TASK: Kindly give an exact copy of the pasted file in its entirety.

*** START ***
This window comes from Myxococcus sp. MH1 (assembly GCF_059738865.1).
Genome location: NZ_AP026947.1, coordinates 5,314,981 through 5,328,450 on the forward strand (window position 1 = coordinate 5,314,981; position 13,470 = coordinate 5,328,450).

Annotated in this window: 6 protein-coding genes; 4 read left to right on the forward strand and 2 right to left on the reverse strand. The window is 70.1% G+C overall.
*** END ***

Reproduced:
This window comes from Myxococcus sp. MH1 (assembly GCF_059738865.1).
Genome location: NZ_AP026947.1, coordinates 5,314,981 through 5,328,450 on the forward strand (window position 1 = coordinate 5,314,981; position 13,470 = coordinate 5,328,450).

Annotated in this window: 6 protein-coding genes; 4 read left to right on the forward strand and 2 right to left on the reverse strand. The window is 70.1% G+C overall.